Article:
Wednesday, April 28, 2010


Yesterday afternoon at 3:41 p.m., Jane and Virginia received an urgent message from Peggy: 

Ladies, we had our first rabbit in the garden this afternoon!!!!  I chased it away with a fierce threat, but I think we’ve been found out.  If the little creature tells his friends we’ll be cleaned out in a matter of moments.  Any suggestions for prevention? 

Needless to say, we went into high-alert mode and held an emergency garden meeting. It was decided that Peggy and Virginia would attempt to find an effective and yet reasonably priced protective system for the garden that could be installed by nightfall. Since we were pressed for time, Lowe's and Home Depot were really our only options. The local stores offered nothing that met our needs, but a knowledgeable employee at Lowe's directed us to the store in Garner, which carried electric fencing. (Interestingly, the Cary stores are considered "too metropolitan" to carry such items...?) Off we went to Lowe's in Garner, where we found a very reasonably priced electronic fence kit, which promised to give us 100 feet of fence and appeared to be easy to install. (We had measured the perimeter of the garden before heading to the store, and decided that we would need about 75 feet of fence.)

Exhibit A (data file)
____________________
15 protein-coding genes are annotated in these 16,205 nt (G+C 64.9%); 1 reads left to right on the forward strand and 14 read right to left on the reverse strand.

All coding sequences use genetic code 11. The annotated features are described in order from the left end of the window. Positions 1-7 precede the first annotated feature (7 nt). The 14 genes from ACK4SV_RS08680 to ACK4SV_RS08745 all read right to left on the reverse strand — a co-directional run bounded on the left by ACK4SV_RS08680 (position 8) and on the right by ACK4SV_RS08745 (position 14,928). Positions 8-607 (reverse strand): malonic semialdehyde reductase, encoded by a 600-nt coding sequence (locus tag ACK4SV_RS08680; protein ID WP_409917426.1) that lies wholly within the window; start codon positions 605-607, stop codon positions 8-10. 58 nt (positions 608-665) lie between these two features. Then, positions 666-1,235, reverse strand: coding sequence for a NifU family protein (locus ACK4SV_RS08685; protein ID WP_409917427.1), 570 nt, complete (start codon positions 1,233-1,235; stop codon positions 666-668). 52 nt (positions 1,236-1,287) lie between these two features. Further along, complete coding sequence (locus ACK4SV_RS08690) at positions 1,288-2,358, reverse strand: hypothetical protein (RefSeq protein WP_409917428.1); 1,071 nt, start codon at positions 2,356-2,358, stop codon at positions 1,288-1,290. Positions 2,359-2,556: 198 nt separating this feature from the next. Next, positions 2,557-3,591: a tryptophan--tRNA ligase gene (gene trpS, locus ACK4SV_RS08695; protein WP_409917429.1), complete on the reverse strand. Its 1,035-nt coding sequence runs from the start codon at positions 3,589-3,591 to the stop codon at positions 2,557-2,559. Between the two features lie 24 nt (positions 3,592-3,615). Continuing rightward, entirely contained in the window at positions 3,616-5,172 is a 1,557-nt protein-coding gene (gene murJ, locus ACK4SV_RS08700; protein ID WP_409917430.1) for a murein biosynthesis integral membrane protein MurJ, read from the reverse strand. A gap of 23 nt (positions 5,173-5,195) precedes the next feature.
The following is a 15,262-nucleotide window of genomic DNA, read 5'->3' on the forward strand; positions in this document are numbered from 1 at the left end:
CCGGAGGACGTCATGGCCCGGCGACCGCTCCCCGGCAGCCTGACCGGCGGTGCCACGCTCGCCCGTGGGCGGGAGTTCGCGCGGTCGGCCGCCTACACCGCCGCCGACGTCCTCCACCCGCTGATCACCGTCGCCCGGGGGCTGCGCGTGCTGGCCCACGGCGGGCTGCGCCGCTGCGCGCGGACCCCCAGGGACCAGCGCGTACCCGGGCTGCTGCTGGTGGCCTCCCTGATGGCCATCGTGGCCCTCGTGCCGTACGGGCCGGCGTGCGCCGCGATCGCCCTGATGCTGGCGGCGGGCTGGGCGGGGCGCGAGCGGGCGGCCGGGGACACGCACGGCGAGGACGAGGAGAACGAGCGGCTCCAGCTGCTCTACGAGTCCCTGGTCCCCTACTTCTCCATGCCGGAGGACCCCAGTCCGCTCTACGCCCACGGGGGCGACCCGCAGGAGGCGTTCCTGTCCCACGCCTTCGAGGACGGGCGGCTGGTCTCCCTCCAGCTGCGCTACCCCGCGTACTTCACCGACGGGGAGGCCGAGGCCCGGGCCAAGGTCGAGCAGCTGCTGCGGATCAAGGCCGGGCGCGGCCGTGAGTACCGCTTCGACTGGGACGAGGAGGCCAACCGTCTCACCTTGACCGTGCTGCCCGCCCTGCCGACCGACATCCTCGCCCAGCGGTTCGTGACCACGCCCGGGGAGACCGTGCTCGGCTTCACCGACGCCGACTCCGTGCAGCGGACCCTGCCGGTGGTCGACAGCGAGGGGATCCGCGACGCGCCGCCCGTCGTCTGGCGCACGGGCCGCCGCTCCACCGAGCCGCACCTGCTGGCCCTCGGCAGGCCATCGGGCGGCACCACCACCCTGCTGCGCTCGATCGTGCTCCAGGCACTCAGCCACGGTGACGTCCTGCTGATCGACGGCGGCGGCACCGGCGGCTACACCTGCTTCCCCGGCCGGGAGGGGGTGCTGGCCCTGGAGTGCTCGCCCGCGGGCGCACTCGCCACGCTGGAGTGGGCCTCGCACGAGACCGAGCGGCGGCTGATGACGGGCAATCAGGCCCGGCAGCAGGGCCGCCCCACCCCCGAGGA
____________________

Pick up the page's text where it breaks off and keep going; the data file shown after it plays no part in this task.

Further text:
We raced back to the garden and tackled the fencing project, working by the light of a large halogen flashlight held by David S as the sun set. We couldn't really tell if the posts holding the wires were appropriately placed or if the wire itself was level and in the right position, but we did our best and David S helped us rig up the energizer. The highlight of the evening was Jane's courageous attempt to test the fence, which she did manage successfully after remembering to remove her rubber gardening boots!

This morning, Peggy sent us another message: